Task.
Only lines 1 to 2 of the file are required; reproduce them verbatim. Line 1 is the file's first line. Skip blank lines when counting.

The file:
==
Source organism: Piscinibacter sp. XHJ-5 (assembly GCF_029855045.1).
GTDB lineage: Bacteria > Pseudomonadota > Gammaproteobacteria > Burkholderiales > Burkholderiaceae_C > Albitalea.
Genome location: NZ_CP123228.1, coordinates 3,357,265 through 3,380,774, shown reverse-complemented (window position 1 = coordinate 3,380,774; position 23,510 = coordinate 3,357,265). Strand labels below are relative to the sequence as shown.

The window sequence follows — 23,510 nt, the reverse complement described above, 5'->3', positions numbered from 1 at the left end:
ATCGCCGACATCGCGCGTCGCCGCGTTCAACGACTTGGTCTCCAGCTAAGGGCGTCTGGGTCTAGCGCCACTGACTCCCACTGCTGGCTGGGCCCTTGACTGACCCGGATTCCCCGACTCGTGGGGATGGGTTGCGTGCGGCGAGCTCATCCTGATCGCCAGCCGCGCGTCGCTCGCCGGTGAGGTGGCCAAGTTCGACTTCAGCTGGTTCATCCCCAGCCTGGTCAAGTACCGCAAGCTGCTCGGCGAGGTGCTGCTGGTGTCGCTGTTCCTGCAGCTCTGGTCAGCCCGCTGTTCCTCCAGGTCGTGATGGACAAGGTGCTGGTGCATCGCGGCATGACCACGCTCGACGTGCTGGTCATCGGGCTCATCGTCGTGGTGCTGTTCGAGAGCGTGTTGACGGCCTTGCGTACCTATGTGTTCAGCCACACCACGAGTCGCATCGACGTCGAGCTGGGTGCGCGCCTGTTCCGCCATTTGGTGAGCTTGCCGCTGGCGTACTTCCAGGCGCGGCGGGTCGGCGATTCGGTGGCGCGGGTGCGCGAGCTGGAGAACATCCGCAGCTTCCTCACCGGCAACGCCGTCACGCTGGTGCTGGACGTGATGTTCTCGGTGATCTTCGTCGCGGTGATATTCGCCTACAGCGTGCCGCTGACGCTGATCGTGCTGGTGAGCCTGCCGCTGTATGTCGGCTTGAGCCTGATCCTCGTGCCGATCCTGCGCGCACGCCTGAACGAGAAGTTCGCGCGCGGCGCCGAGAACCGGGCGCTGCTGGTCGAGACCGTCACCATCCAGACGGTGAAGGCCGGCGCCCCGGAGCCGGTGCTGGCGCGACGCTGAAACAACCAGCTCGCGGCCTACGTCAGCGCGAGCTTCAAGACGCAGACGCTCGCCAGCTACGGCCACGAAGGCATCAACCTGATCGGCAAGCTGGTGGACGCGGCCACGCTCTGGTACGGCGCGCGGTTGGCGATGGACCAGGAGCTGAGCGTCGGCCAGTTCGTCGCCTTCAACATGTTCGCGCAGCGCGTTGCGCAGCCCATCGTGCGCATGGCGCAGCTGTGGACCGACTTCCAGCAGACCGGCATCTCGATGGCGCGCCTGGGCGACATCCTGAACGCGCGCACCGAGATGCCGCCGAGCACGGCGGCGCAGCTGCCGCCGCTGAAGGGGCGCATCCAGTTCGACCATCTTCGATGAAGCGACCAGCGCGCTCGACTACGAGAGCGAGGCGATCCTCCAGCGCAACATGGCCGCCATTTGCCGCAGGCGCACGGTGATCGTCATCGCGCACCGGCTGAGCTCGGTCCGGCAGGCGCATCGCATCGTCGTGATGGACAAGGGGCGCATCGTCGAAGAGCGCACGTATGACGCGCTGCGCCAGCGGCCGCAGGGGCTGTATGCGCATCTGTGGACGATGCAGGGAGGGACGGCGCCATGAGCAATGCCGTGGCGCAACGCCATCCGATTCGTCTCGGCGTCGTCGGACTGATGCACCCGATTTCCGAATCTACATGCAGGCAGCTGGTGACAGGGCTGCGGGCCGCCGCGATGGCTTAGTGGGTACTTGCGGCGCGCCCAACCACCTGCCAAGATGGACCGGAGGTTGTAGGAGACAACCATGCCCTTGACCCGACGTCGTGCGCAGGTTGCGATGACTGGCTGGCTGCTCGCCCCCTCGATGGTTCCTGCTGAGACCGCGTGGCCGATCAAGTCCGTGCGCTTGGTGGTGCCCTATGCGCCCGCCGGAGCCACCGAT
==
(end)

Source organism: Piscinibacter sp. XHJ-5 (assembly GCF_029855045.1).
GTDB lineage: Bacteria > Pseudomonadota > Gammaproteobacteria > Burkholderiales > Burkholderiaceae_C > Albitalea.